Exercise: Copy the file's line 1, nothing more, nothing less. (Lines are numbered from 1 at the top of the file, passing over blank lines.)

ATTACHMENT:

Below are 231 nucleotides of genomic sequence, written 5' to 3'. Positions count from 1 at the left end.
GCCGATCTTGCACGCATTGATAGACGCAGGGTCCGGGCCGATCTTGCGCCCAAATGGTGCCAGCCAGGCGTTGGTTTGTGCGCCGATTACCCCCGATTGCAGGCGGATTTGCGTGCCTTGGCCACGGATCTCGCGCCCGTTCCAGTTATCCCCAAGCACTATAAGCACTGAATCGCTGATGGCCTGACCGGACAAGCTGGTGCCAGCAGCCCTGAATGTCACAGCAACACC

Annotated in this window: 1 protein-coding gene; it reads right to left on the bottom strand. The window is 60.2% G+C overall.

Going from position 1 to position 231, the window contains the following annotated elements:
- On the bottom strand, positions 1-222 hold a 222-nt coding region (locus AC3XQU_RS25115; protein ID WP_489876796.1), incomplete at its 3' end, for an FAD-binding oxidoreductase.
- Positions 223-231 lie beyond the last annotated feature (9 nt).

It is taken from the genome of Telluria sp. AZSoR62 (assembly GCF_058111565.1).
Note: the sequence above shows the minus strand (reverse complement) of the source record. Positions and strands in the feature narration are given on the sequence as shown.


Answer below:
Below are 231 nucleotides of genomic sequence, written 5' to 3'. Positions count from 1 at the left end.